As summer temperatures rise in Alabama, so do the chances for pop-up thunderstorms.
All thunderstorms are capable of producing dangerous lightning and tornadoes even if they don’t meet the criteria to be considered severe. If you are outdoors and hear thunder, you should move indoors until the thunderstorm passes. Remember, when thunder roars, go indoors.
The National Weather Service defines severe thunderstorms as those that are capable of producing hail that is an inch in diameter — or about the size of a quarter — or larger and wind gusts of more than 58 mph.
Know the difference between a watch and a warning.
Just as it does for tornadoes, the National Weather Service issues watches and warnings for severe thunderstorms. You should take all severe thunderstorm watches and warnings seriously.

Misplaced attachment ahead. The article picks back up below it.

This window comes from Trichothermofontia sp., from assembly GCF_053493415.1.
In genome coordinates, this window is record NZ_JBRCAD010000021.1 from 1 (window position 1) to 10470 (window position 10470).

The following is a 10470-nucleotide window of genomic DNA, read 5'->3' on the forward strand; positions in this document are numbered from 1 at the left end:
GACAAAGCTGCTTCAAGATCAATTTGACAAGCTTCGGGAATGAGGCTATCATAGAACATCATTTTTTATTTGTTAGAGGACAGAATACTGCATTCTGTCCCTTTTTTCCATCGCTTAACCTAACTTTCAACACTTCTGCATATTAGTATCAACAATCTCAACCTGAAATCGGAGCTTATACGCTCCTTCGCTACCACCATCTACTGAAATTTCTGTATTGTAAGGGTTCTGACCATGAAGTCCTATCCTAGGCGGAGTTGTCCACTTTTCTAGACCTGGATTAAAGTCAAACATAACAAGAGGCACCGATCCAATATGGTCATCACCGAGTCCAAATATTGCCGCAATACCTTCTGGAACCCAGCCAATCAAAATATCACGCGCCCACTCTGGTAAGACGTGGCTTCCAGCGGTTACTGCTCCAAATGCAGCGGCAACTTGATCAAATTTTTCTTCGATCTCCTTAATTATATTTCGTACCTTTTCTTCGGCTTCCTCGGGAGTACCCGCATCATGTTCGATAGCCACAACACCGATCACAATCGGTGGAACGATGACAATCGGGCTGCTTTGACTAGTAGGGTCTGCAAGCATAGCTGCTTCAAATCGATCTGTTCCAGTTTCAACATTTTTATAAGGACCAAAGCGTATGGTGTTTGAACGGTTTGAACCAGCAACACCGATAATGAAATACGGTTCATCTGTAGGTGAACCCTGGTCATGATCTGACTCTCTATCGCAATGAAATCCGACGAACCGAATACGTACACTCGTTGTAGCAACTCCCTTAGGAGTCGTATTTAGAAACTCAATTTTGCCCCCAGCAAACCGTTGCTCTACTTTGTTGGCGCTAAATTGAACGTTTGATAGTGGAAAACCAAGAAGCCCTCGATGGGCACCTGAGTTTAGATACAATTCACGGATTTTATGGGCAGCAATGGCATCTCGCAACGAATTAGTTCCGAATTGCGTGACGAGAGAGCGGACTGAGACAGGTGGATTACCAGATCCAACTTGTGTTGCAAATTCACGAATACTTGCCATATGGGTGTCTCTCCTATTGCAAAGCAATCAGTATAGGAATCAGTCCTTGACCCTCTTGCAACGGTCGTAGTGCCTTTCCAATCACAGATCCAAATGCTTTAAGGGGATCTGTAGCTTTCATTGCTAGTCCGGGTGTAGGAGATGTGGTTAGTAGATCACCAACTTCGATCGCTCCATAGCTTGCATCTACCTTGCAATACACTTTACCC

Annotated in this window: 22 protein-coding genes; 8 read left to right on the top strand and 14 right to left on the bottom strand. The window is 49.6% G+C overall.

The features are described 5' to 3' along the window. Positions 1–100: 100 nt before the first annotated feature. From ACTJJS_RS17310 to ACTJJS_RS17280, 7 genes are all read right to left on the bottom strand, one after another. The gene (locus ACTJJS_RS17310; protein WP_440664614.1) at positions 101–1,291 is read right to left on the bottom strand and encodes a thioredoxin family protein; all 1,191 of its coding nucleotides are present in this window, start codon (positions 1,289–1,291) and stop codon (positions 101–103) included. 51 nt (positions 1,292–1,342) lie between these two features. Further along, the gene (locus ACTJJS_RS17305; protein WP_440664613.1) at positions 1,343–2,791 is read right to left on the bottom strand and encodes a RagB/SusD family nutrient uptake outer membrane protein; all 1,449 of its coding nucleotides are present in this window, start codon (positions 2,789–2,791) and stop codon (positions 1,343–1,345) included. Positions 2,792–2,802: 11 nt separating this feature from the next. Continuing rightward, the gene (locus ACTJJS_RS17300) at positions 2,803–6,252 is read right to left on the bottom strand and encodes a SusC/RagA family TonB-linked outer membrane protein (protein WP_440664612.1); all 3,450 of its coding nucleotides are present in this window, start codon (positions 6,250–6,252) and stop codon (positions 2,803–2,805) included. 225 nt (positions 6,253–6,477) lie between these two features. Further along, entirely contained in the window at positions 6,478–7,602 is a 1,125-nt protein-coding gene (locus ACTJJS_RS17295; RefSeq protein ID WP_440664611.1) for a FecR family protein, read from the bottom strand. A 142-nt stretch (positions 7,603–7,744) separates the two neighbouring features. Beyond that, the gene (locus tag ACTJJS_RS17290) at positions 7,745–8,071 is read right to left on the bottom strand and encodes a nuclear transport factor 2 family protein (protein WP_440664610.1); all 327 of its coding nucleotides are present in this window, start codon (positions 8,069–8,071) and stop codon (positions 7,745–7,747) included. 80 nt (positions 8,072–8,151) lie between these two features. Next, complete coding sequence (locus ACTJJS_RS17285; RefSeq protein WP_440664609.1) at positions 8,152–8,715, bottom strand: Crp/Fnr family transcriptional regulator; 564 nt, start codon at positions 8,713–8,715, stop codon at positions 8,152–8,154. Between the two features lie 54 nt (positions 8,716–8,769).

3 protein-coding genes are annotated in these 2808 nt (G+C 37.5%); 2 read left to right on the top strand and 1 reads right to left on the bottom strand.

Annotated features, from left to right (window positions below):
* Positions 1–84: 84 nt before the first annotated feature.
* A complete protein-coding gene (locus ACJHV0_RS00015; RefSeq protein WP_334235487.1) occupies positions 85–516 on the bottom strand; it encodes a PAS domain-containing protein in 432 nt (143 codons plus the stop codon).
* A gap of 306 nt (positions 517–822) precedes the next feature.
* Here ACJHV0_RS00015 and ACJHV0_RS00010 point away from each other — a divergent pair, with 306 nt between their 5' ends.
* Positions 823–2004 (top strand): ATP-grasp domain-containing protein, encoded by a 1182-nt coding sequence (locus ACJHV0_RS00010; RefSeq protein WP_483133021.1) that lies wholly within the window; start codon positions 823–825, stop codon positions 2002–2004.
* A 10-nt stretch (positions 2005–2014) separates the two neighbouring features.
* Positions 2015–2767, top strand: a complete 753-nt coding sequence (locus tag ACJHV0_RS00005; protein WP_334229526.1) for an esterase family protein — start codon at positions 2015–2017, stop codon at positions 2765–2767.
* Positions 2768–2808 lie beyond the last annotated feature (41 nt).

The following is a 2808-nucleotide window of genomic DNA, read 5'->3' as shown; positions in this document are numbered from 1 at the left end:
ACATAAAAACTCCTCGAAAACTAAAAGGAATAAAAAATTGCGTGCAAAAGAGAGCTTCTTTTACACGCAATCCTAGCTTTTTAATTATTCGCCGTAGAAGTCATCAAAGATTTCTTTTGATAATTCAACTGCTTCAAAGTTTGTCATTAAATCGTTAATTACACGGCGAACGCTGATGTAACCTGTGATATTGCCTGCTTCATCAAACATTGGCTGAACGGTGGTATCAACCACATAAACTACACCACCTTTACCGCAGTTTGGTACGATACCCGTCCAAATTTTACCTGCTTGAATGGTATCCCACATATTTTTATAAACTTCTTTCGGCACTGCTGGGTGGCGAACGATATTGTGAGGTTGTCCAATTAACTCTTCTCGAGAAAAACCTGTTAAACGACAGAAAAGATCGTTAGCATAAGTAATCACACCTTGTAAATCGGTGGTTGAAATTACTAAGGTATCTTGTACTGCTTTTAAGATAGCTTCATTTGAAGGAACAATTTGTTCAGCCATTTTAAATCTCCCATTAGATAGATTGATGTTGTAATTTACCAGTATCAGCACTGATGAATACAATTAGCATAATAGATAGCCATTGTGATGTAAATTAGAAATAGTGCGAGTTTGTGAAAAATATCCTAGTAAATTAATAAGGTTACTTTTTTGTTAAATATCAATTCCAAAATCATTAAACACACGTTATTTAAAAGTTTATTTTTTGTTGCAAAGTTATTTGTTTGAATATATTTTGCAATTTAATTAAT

A severe thunderstorm watch means conditions are favorable for severe thunderstorms to form in and near the watch area. This area is typically large and covers numerous counties. During a watch, you should stay informed and be prepared to act.
A severe thunderstorm warning means severe weather has been reported by trained storm spotters or indicated on radar. Warnings usually only cover a small area and are drawn on a map as a polygon. A warning means there is imminent danger and you should seek shelter inside a sturdy building until the storm has passed.
The UA Safety app, available for iOS and Android devices, is a great way to receive severe weather information. You can turn on notifications to warn you when the weather service issues a severe thunderstorm watch or warning for Tuscaloosa County.
More severe weather safety information is available on the Office of Emergency Management’s website and by listening to 92.5 FM UA Info Radio.
Safety Reminder: UA Alert System Test
Weather permitting, the University will test its emergency notification systems, including UA Alerts, the public address system and digital signage, Wednesday, June 1, at 11:55 a.m